Legacy

Although this form of these ideas has a Buddhist origin, the ideas themselves are in no way sectarian. The Sarvodaya Shramadana Movement uses them in public meditation events in Sri Lanka bringing together Buddhists, Hindu, Muslims, and Christians. Rudyard Kipling's inspirational poem If refers to the idea of Upekkha in calling Triumph and Disaster impostors.

The Brahmaviharā in Early Buddhism

In the Tevijja Sutta: The Threefold Knowledge of the Majjhima Nikaya set of scriptures, Buddha Shakyamuni is asked the way to fellowship/companionship/communion with Brahma. Shakyamuni Buddha replies that he personally knows the world of Brahma and the way to it, and explains the meditative method for reaching it by using an analogy of the resonance of the conch shell of the Ashtamangala:

“A monk suffuses the world in the four directions with a mind of benevolence, then above, and below, and all around – the whole world from all sides, completely, with a benevolent, all-embracing, great, boundless, peaceful and friendly mind … Just as a powerful conch-blower makes himself heard with no great effort in all four [cardinal] directions, so too is there no limit to the unfolding of [this] heart-liberating benevolence. This is a way to communion with Brahma”.[9]

The Buddha then says that the monk must follow this up with an equal suffusion of the entire world with mental projections of compassion, sympathetic joy, and equanimity (regarding all beings with an eye of equality).

In the two "Metta Suttas" of the Anguttara Nikaya (AN 4.125[3], AN 4.126[4]), the Buddha states that one who practices radiating the brahmaviharas in this life is destined for rebirth in a heavenly realm in their next life. In addition, if such a person is a Buddhist disciple (Pali: sāvaka) and thus realizes the three characteristics of the five aggregates, then after his heavenly life, this disciple will reach nibbana. However, if one is not a disciple, then after the heavenly life, they may still be reborn in a hell realm or as an animal or as a hungry ghost.[10]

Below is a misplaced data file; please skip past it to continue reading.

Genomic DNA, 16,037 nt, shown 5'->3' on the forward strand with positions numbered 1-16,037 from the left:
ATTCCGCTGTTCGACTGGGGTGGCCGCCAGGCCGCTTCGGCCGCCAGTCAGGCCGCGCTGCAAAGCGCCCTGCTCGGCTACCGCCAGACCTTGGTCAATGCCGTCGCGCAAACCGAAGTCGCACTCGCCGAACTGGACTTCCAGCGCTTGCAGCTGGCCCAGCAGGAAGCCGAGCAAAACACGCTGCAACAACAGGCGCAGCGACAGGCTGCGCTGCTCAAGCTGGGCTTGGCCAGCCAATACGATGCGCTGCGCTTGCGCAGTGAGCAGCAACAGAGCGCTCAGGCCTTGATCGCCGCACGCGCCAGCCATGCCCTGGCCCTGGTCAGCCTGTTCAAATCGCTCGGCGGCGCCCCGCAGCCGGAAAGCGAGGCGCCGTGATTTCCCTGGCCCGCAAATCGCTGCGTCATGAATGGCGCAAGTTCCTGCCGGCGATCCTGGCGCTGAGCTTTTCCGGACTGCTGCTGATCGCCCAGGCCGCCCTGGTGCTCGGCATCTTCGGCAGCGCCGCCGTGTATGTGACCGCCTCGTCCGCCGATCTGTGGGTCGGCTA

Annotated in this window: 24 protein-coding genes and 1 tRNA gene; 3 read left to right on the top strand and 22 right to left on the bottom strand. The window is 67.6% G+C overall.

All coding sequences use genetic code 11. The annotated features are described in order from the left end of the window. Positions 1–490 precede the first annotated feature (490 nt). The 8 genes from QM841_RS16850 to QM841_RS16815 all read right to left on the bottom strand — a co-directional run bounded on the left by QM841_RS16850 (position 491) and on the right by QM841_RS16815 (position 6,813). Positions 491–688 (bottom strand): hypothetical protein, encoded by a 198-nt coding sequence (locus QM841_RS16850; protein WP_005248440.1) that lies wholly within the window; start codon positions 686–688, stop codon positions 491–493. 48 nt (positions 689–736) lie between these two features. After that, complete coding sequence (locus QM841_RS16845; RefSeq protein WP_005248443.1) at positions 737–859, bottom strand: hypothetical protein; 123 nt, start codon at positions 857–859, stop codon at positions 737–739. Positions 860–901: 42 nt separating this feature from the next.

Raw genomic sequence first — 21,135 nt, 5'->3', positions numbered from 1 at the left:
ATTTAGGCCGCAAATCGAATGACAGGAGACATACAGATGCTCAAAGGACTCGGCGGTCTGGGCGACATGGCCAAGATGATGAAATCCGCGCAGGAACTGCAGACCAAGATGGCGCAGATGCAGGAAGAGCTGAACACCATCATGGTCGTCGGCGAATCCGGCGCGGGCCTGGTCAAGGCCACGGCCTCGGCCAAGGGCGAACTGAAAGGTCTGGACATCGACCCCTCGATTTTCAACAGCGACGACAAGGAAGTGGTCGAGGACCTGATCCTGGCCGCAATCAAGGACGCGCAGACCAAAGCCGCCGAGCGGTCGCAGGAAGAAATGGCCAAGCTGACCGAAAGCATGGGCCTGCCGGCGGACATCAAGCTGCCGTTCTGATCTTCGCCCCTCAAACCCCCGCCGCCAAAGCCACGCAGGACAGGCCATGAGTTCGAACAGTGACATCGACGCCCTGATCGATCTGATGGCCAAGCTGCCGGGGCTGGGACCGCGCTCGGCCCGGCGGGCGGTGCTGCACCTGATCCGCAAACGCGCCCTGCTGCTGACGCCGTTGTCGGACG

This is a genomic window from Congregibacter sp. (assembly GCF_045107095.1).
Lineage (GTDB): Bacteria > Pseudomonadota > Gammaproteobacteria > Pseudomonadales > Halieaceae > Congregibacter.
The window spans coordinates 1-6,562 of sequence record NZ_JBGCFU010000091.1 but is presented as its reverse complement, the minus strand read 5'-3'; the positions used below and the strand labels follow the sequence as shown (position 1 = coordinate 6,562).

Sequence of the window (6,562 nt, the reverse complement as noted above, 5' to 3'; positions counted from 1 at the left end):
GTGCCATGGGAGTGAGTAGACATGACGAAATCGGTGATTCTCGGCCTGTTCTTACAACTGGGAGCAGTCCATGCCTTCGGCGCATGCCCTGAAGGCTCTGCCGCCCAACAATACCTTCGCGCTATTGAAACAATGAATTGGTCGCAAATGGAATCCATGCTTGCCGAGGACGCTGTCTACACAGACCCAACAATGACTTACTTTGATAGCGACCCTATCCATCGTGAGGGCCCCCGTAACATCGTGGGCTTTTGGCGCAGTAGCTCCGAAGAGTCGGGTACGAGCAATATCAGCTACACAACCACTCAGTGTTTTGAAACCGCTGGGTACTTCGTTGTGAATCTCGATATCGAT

Notes

  1. Thanissaro Bhikkhu, [1].
  2. http://www.buddhistethics.org/9/wetle021.html Jon Wetlesen, Did Santideva Destroy the Bodhisattva Path? Jnl Buddhist Ethics, Vol. 9, 2002
  3. Swami Jnaneshvara Bharati. "Commentary on the Yoga Sutras". Swami Jnaneshvara Bharati. http://www.swamij.com/yoga-sutras-13339.htm#1.33. Retrieved 2009-07-31. 
  4. AN 4.125, "Metta Sutta", [2]. See note 2 on the different kinds of Brahmas mentioned.
  5. http://www.tara.org/Teachings/The_Four_Immeasurables.pdf Jetsunma Ahkön Lhamo, The Four Immeasurables
  6. Peter Harvey, "An Introduction to Buddhist Ethics." Cambridge University Press, 2000, page 104.
  7. 7.0 7.1 7.2 http://www.buddhanet.net/e-learning/buddhism/bs-s15.htm Buddhist Studies for Secondary Students, Unit 6: The Four Immeasurables
  8. http://viewonbuddhism.org/immeasurables_love_compassion_equanimity_rejoicing.html A View on Buddhism, THE FOUR IMMEASURABLES: Love, Compassion, Joy and Equanimity
  9. “Majjhimanikaya”, tr. by Kurt Schmidt, Kristkeitz, Berlin, 1978, p.261, tr. by Tony Page.
  10. http://www.accesstoinsight.org/tipitaka/an/an04/an04.125.nymo.html Ñanamoli's translation

See also

External links

Further reading

  • Buddhas Reden (Majjhimanikaya), Kristkreitz, Berlin, 1978, tr. by Kurt Schmidt
  • Yamamoto, Kosho (tr.) & Page, Tony (revision) (2000). The Mahayana Mahaparinirvana Sutra. London, UK: Nirvana Publications.
cs:Brahmaviháraeo:Kvar Nemezureblaja:四無量心th:พรหมวิหาร ๔